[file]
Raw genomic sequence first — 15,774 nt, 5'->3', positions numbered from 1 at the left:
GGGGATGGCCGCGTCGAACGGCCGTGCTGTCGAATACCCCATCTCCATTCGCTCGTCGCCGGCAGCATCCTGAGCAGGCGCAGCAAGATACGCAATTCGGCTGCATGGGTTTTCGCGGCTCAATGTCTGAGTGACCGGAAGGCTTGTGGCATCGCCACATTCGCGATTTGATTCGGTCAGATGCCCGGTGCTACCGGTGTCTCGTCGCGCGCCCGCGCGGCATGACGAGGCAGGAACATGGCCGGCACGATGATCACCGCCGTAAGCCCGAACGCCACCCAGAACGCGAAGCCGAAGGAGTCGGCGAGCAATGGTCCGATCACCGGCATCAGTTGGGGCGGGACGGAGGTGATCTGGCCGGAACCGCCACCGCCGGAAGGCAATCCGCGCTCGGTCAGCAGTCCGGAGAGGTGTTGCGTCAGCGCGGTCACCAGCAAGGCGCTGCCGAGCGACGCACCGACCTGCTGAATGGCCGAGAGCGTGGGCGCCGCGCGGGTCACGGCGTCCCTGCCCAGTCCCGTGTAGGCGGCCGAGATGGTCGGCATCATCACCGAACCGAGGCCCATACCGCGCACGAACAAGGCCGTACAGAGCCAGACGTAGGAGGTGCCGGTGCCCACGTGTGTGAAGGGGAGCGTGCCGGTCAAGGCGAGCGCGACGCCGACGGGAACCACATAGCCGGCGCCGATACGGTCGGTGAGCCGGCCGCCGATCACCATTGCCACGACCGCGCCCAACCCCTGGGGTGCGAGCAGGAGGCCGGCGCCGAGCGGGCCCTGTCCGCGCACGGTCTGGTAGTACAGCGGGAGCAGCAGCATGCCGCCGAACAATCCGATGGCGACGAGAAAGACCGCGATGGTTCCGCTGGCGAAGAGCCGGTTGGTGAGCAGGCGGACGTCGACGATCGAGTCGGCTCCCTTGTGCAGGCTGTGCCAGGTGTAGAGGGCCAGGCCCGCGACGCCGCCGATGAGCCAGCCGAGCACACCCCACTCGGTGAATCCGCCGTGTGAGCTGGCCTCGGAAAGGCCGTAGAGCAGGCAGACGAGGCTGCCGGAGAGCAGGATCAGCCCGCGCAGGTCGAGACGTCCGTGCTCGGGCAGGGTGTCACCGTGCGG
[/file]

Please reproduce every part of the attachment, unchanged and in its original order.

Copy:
Raw genomic sequence first — 15,774 nt, 5'->3', positions numbered from 1 at the left:
GGGGATGGCCGCGTCGAACGGCCGTGCTGTCGAATACCCCATCTCCATTCGCTCGTCGCCGGCAGCATCCTGAGCAGGCGCAGCAAGATACGCAATTCGGCTGCATGGGTTTTCGCGGCTCAATGTCTGAGTGACCGGAAGGCTTGTGGCATCGCCACATTCGCGATTTGATTCGGTCAGATGCCCGGTGCTACCGGTGTCTCGTCGCGCGCCCGCGCGGCATGACGAGGCAGGAACATGGCCGGCACGATGATCACCGCCGTAAGCCCGAACGCCACCCAGAACGCGAAGCCGAAGGAGTCGGCGAGCAATGGTCCGATCACCGGCATCAGTTGGGGCGGGACGGAGGTGATCTGGCCGGAACCGCCACCGCCGGAAGGCAATCCGCGCTCGGTCAGCAGTCCGGAGAGGTGTTGCGTCAGCGCGGTCACCAGCAAGGCGCTGCCGAGCGACGCACCGACCTGCTGAATGGCCGAGAGCGTGGGCGCCGCGCGGGTCACGGCGTCCCTGCCCAGTCCCGTGTAGGCGGCCGAGATGGTCGGCATCATCACCGAACCGAGGCCCATACCGCGCACGAACAAGGCCGTACAGAGCCAGACGTAGGAGGTGCCGGTGCCCACGTGTGTGAAGGGGAGCGTGCCGGTCAAGGCGAGCGCGACGCCGACGGGAACCACATAGCCGGCGCCGATACGGTCGGTGAGCCGGCCGCCGATCACCATTGCCACGACCGCGCCCAACCCCTGGGGTGCGAGCAGGAGGCCGGCGCCGAGCGGGCCCTGTCCGCGCACGGTCTGGTAGTACAGCGGGAGCAGCAGCATGCCGCCGAACAATCCGATGGCGACGAGAAAGACCGCGATGGTTCCGCTGGCGAAGAGCCGGTTGGTGAGCAGGCGGACGTCGACGATCGAGTCGGCTCCCTTGTGCAGGCTGTGCCAGGTGTAGAGGGCCAGGCCCGCGACGCCGCCGATGAGCCAGCCGAGCACACCCCACTCGGTGAATCCGCCGTGTGAGCTGGCCTCGGAAAGGCCGTAGAGCAGGCAGACGAGGCTGCCGGAGAGCAGGATCAGCCCGCGCAGGTCGAGACGTCCGTGCTCGGGCAGGGTGTCACCGTGCGG